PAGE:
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September 19, 2017

What Should Our Story’s Climax Include?

Sun setting over water with text: Story Climax: How Should Our Story End?

Regular readers of my blog know I’m a big fan of story structure and beat sheets (even though I write by the seat of my pants). Story structure is what makes our story feel like a story, so it’s important for storytelling.

(And if we’ve ever read a marginally crafted book that we couldn’t put down, we know the value of storytelling for overcoming our writing weaknesses. *smile*)

I’ve written several posts that dig into different sections of our story and discussed what that beat or act should include:

However, I haven’t covered what we should include in our story’s Climax before because it’s a tricky topic. But I thought it might be helpful for us to at least try to identify some of the story elements we might need to include in the Climax.

The Climax Is Unlike Any Other Story Beat

First, remember that specific beat names don’t matter, and the Climax beat is sometimes also called Finale, Showdown, or Final Battle. Second, understand that the Climax beat is treated differently on a beat sheet from all the other beats.

Unlike the other story beats—which target a specific percentage or page/word count, such as the First Plot Point falling around the 25% mark of a story—the Climax story beat covers a range that takes up most of Act Three, from about the 80% mark to around the 95-99% mark of the story.

As I’ve mentioned before:

“The Climax is a special case in that the (beat sheet’s word or page count) range encompasses everything leading up to up to the Climax as well as the actual “showdown.” For example, the Climax would include: deciding to storm the castle, gathering weapons and allies, traveling to the castle, breaching the castle’s defenses, battling the minor bad guys, rescuing the good guys, and fighting the big bad villain.

It’s difficult to separate those steps into separate beats, so they’re frequently lumped together in one breathless-race-to-the-end-of-the-story rush. All of the Climax-related scenes typically take up the majority of Act Three.”

What Counts as the Climax Beat?

The Climax story beat starts after our characters survive the Black Moment (where they give up) and then rally for a comeback. As soon as they decide to pick themselves up and start working toward the story goals again, the Climax has begun.

The Climax beat ends after the antagonists (internal and external) are dealt with (positively or negatively, such as in a tragedy). After the Climax, we’re ready to wind down to the final image, resolution, happy ending, or story denouement.

(The ending point of 95-99% depends on whether we count a character’s internal/emotional arc confrontation as part of the Climax or the Resolution. Or the inclusion of an epilogue can also cause variance. The numbers are just guidelines and not exact anyway. *smile*)

Why Can’t the Climax Beat Be Broken Out on a Beat Sheet?

What happens between those Climax starting and ending story points can’t be easily captured on a beat sheet. Despite my castle-storming example above, every story needs to hit different elements in a different order depending on several factors:

  • genre and sub-genre
  • plot-focused vs. character-focused
  • subplots
  • strength or focus of the protagonist’s internal arc
  • nature of the antagonist(s)
  • etc., etc.

For example, depending on our story, the plot-focused showdown might occur last, just before the Resolution, and all subplots or internal issues would be dealt with first. In other stories, the plot showdown might happen first, and internal/emotional arcs might have their respective showdown or epiphany later.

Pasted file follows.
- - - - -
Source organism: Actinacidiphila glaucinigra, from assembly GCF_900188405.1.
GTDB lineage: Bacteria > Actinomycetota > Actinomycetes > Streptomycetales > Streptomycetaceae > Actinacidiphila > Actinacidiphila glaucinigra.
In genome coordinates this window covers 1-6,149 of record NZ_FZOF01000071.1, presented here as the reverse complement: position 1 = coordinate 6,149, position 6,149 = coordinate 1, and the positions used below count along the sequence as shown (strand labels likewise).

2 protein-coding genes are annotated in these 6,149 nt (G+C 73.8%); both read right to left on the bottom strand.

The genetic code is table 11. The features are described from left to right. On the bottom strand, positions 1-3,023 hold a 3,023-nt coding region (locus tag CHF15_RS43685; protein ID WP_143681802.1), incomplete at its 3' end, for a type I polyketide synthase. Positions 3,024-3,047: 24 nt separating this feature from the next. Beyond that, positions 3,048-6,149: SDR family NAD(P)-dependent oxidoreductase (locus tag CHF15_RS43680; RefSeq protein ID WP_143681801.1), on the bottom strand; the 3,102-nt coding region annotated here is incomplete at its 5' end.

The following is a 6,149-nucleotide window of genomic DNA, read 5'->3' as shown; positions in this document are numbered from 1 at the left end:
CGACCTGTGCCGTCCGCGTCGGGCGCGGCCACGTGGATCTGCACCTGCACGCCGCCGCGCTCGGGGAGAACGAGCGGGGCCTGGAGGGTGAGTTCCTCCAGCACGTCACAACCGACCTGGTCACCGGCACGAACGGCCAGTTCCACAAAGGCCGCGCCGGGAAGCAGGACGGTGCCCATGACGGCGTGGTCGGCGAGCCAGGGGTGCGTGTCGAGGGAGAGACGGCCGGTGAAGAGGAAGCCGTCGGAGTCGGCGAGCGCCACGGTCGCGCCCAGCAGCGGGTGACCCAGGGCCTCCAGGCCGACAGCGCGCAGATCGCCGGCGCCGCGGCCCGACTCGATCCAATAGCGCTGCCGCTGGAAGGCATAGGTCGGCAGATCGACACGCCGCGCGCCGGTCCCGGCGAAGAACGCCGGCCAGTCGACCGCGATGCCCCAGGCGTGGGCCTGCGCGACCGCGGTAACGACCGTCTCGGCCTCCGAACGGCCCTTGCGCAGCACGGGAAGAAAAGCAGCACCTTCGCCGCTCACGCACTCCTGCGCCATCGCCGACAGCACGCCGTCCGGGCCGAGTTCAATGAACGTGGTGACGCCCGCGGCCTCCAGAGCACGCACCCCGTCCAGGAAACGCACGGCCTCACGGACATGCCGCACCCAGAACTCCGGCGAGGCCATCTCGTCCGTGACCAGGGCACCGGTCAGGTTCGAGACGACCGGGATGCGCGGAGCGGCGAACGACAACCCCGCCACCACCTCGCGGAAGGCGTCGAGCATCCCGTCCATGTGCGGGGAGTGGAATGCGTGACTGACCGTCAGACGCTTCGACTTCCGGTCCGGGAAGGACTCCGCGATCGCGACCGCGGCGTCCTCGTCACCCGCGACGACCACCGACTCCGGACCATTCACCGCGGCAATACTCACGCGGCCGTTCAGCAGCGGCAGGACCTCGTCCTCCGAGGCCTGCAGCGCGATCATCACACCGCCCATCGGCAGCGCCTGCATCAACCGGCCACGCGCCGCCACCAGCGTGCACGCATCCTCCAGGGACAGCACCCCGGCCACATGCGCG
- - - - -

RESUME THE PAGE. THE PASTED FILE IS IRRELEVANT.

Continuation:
Some stories include minions or lesser antagonists to overcome, and others don’t. Some include subplots or strong character arcs, and others don’t. Because of all that variation, it’s impossible to say that a subplot should be wrapped up at X% and the minions should be dealt with by Y%, etc.

The Climax Can Make or Break Our Story

We can probably think of a book or movie that was decent throughout until the Climax. Then everything fell apart.

A story's Climax can make or break the story. Click To TweetMaybe the storytelling was muddled at that point. Maybe it seemed to counteract the themes built up through the rest of the story. Or maybe it dropped story threads, leading to an unsatisfying ending.

Story Climaxes are really hard to get right for the same reason that story beginnings are tricky:

  • At the beginning of our story, we have to juggle several elements to introduce the story, setting, characters, and situation and hook the reader.
  • At the Climax, we have to address, confront, or resolve several elements for a story to feel satisfying.

Balancing a dozen (or more) different elements is tricky for both story beginnings and endings. Let’s take a look at what elements we should watch out for so we can hopefully ensure a more satisfying ending for our readers.

What Elements Should We Check for Our Story Climax?

How should our story end? Here's a list of what we might need to include... Click To TweetAs mentioned above, every story is unique, so the elements we need to include in the Climax vary from story to story. That said, we can come up with a “master list” of elements that might play a role in our story’s Climax.

With this list, we can then ask ourselves whether each item applies to our story or not. So think of this list as a brainstorming trigger to help us avoid dropping threads from our story’s Climax. *smile*

Story elements that might need to be addressed in our story’s Climax include:

  • rising stakes force character(s) to get involved again
  • additional setbacks prove the protagonist won’t give up again (like they did after the Black Moment)
  • gather supplies, resources, or allies to allow for a showdown
  • characters come up with a plan
  • protagonist identifies what held them back from success earlier
  • tie subplots into main plot
  • resolve subplots or tease resolution in next book
  • overcome minions or minor antagonists
  • a feared disaster occurs (showing the risks are real)
  • a final clue to move forward and solve the story problem
  • a final raising of the stakes